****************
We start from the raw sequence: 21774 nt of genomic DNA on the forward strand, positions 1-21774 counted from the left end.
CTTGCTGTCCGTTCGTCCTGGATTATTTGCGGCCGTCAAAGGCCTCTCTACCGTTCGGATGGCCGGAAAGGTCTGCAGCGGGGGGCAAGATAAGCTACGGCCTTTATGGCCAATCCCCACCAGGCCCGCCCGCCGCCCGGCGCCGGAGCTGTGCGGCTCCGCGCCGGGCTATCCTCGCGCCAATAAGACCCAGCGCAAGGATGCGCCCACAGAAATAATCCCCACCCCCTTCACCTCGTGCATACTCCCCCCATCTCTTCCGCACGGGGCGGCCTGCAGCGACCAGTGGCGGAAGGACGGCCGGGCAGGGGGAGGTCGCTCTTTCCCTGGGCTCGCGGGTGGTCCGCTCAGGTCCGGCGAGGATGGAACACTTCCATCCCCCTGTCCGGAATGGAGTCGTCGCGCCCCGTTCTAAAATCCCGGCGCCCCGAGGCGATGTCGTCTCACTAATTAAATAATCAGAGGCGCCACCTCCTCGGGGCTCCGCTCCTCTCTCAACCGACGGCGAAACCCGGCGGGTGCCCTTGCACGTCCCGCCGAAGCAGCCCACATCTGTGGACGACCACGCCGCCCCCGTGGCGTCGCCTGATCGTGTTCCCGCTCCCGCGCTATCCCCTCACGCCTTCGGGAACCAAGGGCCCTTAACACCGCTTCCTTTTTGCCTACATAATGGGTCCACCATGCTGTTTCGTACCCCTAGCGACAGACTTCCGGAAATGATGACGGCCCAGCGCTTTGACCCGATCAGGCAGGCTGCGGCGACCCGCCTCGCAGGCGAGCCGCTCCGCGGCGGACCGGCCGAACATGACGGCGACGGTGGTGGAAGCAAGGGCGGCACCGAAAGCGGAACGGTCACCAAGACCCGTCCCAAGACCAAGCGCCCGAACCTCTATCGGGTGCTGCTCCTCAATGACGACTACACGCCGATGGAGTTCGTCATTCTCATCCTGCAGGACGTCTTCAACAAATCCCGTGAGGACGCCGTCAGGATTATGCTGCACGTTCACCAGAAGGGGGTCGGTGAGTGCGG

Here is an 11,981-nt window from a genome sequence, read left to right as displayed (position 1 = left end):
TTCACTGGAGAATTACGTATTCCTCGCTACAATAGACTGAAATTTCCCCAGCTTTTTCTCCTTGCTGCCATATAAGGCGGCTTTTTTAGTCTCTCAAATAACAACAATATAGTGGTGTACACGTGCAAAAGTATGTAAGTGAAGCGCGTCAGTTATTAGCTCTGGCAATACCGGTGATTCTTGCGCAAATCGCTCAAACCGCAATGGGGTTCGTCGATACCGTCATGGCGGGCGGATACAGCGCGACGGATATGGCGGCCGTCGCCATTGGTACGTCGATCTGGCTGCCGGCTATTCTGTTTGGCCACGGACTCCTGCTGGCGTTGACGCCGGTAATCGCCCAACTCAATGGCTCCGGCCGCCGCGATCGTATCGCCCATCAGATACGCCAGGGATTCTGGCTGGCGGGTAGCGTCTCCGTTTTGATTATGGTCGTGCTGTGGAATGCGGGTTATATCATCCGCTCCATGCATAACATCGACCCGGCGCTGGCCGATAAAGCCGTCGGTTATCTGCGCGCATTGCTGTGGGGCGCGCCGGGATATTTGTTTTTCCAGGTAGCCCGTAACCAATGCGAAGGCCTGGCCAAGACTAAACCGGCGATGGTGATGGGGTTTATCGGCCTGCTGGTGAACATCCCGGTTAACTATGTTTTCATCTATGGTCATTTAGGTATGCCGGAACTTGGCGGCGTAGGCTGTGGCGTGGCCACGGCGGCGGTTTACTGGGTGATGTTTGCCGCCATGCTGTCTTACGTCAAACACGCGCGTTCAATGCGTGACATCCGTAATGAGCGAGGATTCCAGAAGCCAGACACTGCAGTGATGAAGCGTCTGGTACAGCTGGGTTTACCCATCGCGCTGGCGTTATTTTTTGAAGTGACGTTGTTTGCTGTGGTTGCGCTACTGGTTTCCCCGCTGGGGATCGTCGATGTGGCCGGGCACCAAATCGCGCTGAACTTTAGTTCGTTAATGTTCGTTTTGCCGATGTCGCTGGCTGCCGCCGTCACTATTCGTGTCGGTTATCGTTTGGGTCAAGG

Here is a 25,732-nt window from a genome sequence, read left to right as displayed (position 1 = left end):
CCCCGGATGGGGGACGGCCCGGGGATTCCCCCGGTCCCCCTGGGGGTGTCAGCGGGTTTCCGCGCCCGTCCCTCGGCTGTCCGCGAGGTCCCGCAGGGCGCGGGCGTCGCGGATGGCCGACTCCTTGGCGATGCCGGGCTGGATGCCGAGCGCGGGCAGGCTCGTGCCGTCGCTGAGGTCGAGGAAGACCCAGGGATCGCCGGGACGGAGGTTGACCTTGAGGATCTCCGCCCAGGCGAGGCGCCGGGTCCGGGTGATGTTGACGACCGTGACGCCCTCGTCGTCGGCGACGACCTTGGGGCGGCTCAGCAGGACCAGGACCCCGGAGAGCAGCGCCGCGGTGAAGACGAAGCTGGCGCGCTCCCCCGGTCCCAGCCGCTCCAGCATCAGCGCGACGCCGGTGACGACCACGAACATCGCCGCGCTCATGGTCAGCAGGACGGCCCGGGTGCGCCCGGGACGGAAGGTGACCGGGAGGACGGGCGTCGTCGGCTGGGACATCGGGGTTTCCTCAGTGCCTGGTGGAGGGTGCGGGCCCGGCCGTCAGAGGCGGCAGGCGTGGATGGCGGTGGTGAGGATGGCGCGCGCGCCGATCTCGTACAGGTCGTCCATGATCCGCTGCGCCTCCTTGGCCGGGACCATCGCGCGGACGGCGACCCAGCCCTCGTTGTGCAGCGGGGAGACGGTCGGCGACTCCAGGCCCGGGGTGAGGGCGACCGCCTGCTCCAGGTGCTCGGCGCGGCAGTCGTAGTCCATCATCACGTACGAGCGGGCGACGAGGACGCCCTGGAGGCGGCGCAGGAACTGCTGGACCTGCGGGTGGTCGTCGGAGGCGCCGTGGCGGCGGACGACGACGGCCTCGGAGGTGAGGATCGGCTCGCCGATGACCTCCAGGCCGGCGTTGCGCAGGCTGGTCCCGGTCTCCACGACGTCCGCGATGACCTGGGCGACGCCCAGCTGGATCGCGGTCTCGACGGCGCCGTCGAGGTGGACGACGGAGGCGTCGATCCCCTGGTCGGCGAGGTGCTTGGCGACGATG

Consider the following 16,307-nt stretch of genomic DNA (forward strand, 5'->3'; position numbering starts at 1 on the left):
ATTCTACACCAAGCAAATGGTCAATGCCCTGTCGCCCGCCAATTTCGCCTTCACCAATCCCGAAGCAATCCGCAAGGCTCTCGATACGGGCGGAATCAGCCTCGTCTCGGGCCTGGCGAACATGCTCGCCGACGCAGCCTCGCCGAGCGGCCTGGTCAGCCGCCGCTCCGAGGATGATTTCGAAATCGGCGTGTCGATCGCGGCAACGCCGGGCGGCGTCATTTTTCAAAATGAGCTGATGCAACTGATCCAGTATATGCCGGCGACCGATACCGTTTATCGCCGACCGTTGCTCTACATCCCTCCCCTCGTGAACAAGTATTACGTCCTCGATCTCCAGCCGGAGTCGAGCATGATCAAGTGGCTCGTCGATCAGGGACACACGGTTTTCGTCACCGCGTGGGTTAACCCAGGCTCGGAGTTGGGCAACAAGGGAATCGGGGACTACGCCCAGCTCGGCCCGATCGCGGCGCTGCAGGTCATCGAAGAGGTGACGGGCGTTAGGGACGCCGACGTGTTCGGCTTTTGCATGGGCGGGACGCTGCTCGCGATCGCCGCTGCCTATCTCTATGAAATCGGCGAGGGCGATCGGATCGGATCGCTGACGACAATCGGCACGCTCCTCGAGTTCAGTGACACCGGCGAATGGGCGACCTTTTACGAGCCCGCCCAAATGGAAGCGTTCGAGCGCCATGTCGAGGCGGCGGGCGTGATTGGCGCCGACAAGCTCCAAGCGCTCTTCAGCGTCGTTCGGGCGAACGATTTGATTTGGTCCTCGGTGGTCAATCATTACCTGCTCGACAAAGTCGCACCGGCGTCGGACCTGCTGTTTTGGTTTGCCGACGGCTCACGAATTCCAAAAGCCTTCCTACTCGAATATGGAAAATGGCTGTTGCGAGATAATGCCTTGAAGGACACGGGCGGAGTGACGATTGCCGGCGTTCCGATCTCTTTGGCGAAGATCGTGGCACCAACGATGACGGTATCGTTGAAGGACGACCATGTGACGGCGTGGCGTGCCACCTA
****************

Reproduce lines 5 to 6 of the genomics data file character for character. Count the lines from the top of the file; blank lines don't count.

Here is a 25,732-nt window from a genome sequence, read left to right as displayed (position 1 = left end):
CCCCGGATGGGGGACGGCCCGGGGATTCCCCCGGTCCCCCTGGGGGTGTCAGCGGGTTTCCGCGCCCGTCCCTCGGCTGTCCGCGAGGTCCCGCAGGGCGCGGGCGTCGCGGATGGCCGACTCCTTGGCGATGCCGGGCTGGATGCCGAGCGCGGGCAGGCTCGTGCCGTCGCTGAGGTCGAGGAAGACCCAGGGATCGCCGGGACGGAGGTTGACCTTGAGGATCTCCGCCCAGGCGAGGCGCCGGGTCCGGGTGATGTTGACGACCGTGACGCCCTCGTCGTCGGCGACGACCTTGGGGCGGCTCAGCAGGACCAGGACCCCGGAGAGCAGCGCCGCGGTGAAGACGAAGCTGGCGCGCTCCCCCGGTCCCAGCCGCTCCAGCATCAGCGCGACGCCGGTGACGACCACGAACATCGCCGCGCTCATGGTCAGCAGGACGGCCCGGGTGCGCCCGGGACGGAAGGTGACCGGGAGGACGGGCGTCGTCGGCTGGGACATCGGGGTTTCCTCAGTGCCTGGTGGAGGGTGCGGGCCCGGCCGTCAGAGGCGGCAGGCGTGGATGGCGGTGGTGAGGATGGCGCGCGCGCCGATCTCGTACAGGTCGTCCATGATCCGCTGCGCCTCCTTGGCCGGGACCATCGCGCGGACGGCGACCCAGCCCTCGTTGTGCAGCGGGGAGACGGTCGGCGACTCCAGGCCCGGGGTGAGGGCGACCGCCTGCTCCAGGTGCTCGGCGCGGCAGTCGTAGTCCATCATCACGTACGAGCGGGCGACGAGGACGCCCTGGAGGCGGCGCAGGAACTGCTGGACCTGCGGGTGGTCGTCGGAGGCGCCGTGGCGGCGGACGACGACGGCCTCGGAGGTGAGGATCGGCTCGCCGATGACCTCCAGGCCGGCGTTGCGCAGGCTGGTCCCGGTCTCCACGACGTCCGCGATGACCTGGGCGACGCCCAGCTGGATCGCGGTCTCGACGGCGCCGTCGAGGTGGACGACGGAGGCGTCGATCCCCTGGTCGGCGAGGTGCTTGGCGACGATG